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Garrity v. New Jersey


    Citation. Garrity v. N.J., 385 U.S. 493, 87 S. Ct. 616, 17 L. Ed. 2d 562, 1967 U.S. LEXIS 2882 (U.S. Jan. 16, 1967)

    Brief Fact Summary. A group of police officers were investigated by the state attorney general for fixing traffic tickets. They were asked various questions and were not given immunity. Some of there answers were used in subsequent conspiracy prosecutions.

    Synopsis of Rule of Law. “[T]he protection of the individual under the Fourteenth Amendment against coerced statements prohibits use in subsequent criminal proceedings of statements obtained under threat of removal from office, and that it extends to all, whether they are policemen or other members of our body politic.”


    Facts. The Appellants were a group of police officers from New Jersey. The Supreme Court of New Jersey tasked the state attorney general to investigate irregularities in the handling of various cases in municipal courts. Specifically, the fixing of traffic tickets. Each Appellant was warned prior to being questioned, “(1) that anything he said might be used against him in any state criminal proceeding; (2) that he had the privilege to refuse to answer if the disclosure would tend to incriminate him; but (3) that if he refused to answer he would be subject to removal from office.” The Appellants answered the questions, no immunity was granted and the state of New Jersey did not have an immunity statute relevant to this situation. Some of the Appellants’ responses were used to prosecute them in subsequent prosecutions concerning conspiracy to obstruct the administration of the traffic laws. The Appellants were convicted and the convictions were sustained over there Appellants’ pr
    otests that their statements were coerced, because if they did not answer, they would lose their jobs.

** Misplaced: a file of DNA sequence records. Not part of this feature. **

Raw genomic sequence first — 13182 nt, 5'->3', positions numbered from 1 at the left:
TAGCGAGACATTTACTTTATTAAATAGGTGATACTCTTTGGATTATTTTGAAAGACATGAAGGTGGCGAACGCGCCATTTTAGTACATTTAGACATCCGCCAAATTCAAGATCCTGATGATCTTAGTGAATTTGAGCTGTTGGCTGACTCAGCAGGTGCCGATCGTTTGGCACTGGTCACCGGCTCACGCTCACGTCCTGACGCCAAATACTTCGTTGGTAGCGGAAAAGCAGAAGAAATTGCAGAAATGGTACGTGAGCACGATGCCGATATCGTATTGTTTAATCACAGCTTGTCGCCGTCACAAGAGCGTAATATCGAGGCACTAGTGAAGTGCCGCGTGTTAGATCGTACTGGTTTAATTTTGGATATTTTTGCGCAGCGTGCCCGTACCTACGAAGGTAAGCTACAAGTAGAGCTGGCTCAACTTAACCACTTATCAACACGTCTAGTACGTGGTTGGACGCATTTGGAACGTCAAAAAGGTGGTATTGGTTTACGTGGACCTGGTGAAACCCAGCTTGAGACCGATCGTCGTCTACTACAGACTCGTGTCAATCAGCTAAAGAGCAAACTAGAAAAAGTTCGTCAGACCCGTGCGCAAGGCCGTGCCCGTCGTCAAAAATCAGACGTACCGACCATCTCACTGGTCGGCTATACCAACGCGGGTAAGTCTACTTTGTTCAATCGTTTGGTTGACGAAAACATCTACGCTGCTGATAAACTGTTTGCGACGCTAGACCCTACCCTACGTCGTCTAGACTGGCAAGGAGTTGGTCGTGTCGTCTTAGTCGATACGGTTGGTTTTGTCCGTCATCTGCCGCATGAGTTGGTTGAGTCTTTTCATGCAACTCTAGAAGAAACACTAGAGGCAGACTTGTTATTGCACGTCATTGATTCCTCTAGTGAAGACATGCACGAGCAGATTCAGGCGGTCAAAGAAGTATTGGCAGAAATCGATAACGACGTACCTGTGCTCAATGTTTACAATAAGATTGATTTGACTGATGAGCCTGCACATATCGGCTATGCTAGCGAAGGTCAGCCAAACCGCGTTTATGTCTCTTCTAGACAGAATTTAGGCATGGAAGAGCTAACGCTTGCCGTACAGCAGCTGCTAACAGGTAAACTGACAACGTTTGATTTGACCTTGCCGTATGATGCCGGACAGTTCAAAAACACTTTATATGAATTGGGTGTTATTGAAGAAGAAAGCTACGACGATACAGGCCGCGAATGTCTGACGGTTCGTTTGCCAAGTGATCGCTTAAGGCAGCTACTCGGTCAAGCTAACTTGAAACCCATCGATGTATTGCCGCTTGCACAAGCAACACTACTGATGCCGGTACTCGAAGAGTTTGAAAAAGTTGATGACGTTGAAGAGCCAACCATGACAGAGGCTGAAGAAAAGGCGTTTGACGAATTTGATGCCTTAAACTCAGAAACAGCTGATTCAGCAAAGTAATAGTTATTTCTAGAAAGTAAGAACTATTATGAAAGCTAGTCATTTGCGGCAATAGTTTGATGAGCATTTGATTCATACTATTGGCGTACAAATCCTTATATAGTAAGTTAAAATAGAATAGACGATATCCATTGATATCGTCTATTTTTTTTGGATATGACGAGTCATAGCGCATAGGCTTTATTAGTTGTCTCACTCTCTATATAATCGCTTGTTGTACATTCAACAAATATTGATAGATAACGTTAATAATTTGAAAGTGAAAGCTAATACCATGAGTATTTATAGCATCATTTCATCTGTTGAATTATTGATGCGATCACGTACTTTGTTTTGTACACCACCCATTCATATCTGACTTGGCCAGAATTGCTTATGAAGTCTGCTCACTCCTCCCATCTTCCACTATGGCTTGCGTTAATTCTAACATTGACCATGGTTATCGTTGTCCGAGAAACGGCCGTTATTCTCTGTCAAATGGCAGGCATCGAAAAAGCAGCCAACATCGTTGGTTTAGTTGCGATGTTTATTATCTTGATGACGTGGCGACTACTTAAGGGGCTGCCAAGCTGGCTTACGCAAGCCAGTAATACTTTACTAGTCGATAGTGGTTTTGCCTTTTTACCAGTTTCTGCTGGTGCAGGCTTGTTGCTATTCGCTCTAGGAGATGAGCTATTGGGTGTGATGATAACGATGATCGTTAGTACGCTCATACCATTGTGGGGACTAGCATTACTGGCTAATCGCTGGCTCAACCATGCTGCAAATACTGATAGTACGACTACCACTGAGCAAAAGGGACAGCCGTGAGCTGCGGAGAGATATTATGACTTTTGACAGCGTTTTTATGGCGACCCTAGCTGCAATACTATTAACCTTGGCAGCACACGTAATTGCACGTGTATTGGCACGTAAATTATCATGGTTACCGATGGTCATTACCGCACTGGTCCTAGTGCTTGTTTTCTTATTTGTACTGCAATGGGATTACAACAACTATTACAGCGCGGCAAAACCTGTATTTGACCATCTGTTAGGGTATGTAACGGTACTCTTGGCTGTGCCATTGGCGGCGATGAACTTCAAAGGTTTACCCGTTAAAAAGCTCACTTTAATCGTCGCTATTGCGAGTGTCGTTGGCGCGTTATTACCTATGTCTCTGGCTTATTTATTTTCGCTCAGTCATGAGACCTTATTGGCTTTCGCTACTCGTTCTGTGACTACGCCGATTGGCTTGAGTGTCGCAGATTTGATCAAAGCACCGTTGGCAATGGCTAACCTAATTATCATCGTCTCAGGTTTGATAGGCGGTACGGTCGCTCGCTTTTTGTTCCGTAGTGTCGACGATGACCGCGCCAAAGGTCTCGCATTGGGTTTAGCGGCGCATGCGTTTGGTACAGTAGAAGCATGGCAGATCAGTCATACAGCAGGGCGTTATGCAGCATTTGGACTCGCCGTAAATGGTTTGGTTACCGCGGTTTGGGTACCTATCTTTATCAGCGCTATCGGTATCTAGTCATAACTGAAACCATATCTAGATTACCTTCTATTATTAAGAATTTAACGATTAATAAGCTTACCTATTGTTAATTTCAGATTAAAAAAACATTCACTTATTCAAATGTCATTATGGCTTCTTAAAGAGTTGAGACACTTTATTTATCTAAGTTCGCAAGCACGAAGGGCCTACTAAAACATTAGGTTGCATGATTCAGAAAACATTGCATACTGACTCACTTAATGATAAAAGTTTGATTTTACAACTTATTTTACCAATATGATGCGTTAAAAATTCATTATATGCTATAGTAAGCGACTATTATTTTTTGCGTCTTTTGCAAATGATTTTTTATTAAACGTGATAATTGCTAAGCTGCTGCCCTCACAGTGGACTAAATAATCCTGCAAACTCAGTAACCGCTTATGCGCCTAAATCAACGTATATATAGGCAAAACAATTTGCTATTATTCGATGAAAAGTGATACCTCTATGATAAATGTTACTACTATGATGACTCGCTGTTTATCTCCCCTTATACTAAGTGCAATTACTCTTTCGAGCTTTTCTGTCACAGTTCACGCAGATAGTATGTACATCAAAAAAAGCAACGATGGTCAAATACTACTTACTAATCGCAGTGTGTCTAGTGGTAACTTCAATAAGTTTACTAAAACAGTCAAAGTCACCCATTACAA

Issue. “[W]hether a State, contrary to the requirement of the Fourteenth Amendment, can use the threat of discharge to secure incriminatory evidence against an employee[?]”

    Held. No. “We conclude that policemen, like teachers and lawyers, are not relegated to a watered-down version of constitutional rights.” “[T]he protection of the individual under the Fourteenth Amendment against coerced statements prohibits use in subsequent criminal proceedings of statements obtained under threat of removal from office, and that it extends to all, whether they are policemen or other members of our body politic.” “The choice given petitioners was either to forfeit their jobs or to incriminate themselves. The option to lose their means of livelihood or to pay the penalty of self-incrimination is the antithesis of free choice to speak out or to remain silent. That practice, like interrogation practices we reviewed in [Miranda v. Arizona], is ‘likely to exert such pressure upon an individual as to disable him from making a free and rational choice.’ ” We think the statements were infected by the coercion inherent in this scheme of questioning and cannot be sustained
    as voluntary under our prior decisions.”
    “Where the choice is ‘between the rock and the whirlpool,’ duress is inherent in deciding to ‘waive’ one or the other.” “In these cases.

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